December 3rd, 2008
Page reached: 229 of 298 (76.85%).
Status Report: Hi! What happened to me! You’re probably bitterly disappointed in me because you think that I fell way behind on this whole NaNoReMo deal, given that’s it’s “ReMo” and not “ReYe” or “ReDe” or “ReCe”. But you’re wrong to think that, because I actually did Re Lolita in a Mo, I just fell behind on providing my reports. So FuYo.
Part of the reason the reports ending is because I just don’t have much to say about this portion of the novel. Frankly, I found it to be a little dull after the pedorollercoaster of Part I. These chapters felt like the middle episodes of a TV show’s first season, where they are just trying to fill time between their Awesome Setup and the Big Finale.
So, instead, let’s talk about how obnoxious this Annotated Lolita is. Oh, man. It’s physically obnoxious, in that you constantly have to flip from your current place in the book to the back, where all the annotations are stored. But it’s also intellectually obnoxious, in that many of these “annotations” are remarkably pedestrian. The fact that Dolores and Charlie canoodled next to a body of water called “Climax Lake” is an innuendo of some sort? Really? Wow, I’m so glad I flipped back here to learn that.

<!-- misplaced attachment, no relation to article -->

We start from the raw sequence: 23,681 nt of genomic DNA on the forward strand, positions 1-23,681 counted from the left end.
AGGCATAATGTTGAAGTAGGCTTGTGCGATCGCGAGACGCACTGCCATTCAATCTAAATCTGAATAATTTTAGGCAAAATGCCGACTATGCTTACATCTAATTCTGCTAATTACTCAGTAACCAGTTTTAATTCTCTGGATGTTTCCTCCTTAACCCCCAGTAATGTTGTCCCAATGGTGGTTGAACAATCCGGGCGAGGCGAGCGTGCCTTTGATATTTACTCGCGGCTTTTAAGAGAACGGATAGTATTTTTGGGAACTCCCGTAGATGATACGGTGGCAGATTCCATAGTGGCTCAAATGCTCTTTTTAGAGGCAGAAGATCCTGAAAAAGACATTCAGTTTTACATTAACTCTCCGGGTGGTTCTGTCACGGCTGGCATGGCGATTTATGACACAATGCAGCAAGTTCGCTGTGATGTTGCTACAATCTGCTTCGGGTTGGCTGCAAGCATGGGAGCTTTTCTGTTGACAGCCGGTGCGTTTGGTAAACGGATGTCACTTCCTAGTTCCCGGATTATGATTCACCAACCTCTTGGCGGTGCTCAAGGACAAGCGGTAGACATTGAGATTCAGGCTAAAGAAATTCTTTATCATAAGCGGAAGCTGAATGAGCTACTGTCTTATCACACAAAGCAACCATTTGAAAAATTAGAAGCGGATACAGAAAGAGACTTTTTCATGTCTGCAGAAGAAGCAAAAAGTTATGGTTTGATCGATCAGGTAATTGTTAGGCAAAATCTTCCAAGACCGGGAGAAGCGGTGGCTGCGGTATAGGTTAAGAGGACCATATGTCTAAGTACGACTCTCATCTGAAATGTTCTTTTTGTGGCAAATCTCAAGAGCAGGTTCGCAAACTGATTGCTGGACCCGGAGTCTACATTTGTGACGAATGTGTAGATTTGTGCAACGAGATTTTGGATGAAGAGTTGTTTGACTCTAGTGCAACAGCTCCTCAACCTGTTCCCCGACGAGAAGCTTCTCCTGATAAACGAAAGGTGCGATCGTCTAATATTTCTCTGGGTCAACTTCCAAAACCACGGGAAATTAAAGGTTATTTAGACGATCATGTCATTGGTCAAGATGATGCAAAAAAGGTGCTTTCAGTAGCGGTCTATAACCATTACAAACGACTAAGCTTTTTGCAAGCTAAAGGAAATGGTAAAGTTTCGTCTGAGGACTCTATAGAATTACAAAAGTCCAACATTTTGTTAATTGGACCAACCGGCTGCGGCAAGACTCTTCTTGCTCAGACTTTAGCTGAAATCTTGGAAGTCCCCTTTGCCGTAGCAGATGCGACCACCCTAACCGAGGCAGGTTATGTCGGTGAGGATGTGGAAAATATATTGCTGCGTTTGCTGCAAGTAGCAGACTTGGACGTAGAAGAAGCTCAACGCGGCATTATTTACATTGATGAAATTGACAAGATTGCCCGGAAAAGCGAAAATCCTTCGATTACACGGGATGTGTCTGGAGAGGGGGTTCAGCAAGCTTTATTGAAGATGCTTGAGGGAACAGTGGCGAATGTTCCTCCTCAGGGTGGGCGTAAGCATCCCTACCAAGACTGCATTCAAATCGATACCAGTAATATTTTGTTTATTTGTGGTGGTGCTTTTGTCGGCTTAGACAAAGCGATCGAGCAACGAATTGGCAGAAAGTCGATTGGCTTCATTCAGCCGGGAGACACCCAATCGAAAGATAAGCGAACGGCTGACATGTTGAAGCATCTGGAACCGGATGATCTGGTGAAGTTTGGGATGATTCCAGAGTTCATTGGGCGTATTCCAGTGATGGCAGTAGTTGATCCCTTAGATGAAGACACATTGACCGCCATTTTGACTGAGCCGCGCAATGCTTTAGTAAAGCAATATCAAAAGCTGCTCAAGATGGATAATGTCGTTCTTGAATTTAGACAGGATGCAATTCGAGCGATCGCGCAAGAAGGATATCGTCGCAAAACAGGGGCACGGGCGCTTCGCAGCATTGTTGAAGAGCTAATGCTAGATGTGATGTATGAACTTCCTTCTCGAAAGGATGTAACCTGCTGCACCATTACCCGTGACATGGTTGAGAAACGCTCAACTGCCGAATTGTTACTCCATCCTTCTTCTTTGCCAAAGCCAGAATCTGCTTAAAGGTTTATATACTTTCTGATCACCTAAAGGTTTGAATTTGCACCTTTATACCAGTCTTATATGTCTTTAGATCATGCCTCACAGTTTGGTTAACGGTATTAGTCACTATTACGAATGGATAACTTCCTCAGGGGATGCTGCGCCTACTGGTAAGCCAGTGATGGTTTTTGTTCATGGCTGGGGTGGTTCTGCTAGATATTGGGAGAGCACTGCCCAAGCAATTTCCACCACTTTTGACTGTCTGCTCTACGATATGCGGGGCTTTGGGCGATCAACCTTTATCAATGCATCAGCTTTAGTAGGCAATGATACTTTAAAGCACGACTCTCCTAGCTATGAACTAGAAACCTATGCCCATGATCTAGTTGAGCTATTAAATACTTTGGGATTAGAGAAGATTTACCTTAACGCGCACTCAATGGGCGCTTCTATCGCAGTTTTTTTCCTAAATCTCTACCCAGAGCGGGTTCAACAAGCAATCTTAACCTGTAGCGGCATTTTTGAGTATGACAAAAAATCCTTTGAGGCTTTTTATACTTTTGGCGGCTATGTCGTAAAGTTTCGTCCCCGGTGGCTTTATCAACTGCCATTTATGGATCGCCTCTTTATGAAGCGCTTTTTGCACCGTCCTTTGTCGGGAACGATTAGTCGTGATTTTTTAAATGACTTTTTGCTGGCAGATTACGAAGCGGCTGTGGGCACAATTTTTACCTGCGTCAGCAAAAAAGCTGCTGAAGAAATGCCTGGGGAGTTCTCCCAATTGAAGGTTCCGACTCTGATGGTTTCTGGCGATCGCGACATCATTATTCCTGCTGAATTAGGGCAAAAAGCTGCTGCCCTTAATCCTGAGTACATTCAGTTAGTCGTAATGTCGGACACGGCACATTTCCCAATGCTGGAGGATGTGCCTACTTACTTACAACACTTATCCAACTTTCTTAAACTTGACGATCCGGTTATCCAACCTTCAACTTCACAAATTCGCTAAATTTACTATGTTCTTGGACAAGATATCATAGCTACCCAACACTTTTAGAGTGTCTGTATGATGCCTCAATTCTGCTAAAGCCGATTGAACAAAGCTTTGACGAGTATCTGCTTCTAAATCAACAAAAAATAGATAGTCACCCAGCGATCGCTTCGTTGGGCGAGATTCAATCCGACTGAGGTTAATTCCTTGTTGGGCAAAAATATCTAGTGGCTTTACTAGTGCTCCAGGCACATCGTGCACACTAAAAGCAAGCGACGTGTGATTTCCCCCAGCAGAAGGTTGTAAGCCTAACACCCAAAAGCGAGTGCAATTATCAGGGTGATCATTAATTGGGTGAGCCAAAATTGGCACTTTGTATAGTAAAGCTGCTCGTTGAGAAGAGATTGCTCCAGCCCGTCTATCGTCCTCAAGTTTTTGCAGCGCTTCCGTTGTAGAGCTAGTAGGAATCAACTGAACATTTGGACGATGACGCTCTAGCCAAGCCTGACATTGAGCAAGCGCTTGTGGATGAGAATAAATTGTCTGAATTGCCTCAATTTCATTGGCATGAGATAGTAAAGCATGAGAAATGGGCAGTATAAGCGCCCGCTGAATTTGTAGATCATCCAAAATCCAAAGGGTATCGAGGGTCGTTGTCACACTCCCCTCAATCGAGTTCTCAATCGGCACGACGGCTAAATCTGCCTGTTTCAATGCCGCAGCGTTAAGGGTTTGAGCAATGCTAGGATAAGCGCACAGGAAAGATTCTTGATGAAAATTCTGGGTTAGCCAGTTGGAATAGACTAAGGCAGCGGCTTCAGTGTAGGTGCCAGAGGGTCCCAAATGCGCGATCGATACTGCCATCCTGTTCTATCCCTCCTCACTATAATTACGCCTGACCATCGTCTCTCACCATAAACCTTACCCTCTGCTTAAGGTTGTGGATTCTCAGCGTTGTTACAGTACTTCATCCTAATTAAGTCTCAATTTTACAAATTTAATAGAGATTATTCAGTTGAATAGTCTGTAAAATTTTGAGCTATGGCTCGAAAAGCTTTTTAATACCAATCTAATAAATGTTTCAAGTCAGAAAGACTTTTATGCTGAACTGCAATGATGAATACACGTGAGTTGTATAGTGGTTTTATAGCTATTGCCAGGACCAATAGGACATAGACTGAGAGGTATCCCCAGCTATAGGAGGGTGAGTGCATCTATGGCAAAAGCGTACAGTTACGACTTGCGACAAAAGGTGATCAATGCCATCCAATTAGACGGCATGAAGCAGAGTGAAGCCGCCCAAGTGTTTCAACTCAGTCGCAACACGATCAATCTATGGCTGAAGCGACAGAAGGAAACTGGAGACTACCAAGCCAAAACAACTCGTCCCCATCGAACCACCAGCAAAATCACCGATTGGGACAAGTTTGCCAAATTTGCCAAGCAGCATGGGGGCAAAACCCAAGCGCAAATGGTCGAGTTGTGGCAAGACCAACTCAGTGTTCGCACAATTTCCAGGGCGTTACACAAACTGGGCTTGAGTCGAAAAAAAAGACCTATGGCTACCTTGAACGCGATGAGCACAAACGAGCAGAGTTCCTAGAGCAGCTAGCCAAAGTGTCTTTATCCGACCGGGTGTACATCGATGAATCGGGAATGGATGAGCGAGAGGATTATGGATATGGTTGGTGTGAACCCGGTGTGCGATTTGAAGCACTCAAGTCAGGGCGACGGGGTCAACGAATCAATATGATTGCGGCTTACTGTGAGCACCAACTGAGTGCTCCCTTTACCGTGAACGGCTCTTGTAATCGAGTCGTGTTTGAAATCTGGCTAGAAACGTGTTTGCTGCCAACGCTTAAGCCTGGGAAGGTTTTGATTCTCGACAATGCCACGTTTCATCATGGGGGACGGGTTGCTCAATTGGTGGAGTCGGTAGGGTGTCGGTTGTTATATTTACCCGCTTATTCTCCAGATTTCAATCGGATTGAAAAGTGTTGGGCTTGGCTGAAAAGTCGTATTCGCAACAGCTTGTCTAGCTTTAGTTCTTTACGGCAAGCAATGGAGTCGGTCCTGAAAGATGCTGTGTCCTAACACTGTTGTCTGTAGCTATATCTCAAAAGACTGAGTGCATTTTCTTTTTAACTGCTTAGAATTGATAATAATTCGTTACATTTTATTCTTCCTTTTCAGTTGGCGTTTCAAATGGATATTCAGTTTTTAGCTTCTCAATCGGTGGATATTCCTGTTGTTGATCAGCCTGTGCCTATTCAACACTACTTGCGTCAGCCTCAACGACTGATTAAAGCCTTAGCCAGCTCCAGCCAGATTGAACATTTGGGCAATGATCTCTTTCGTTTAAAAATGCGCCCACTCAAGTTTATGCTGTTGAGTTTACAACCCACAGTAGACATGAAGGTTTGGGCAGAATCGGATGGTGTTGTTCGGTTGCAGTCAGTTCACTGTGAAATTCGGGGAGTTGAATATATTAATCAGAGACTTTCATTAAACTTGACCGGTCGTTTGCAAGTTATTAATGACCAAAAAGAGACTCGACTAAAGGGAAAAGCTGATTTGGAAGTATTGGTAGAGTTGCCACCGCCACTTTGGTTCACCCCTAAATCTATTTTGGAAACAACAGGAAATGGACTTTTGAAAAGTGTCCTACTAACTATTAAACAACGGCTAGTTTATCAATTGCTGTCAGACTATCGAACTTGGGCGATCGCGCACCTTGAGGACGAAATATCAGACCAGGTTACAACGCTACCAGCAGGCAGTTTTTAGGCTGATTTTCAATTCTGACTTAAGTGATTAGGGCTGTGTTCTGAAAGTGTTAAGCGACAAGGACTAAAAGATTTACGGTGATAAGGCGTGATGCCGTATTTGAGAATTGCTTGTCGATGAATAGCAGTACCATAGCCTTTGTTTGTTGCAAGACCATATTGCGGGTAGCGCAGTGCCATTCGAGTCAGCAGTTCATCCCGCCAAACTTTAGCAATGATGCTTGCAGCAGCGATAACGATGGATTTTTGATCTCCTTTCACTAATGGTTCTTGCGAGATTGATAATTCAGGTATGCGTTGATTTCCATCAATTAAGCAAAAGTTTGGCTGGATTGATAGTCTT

I mean, it’s nice that he provides translations of all the French phrases, and defines many of the 13¢ words, but some of his analysis–I dunno. In fact, in the introduction the annotator even states that Nabokov openly disagreed with some of the his interpretations. Basically (as I imagine it) the annotator was, like, “so in this chapter where Humbert Humbert gets his hand stuck in a pickle jar, is that symbolic of how women use their metaphorical ‘pickle jars’ to trap men into confining relationships?” And Vladie’s all, like, “uhh no, I just though it would be funny if he got his hand stuck in a pickle jar” and the annotator is all, “welllllllllll I promised the publisher 25,000 words of annotations so yes it is.”
Anyway, long story short, I gave up on the annotations except for ces expressions françaises damnées par dieu. It was too much like having a blabbermouth behind me at the movie theater, summarizing every major plot point to his girlfriend in a stage whisper.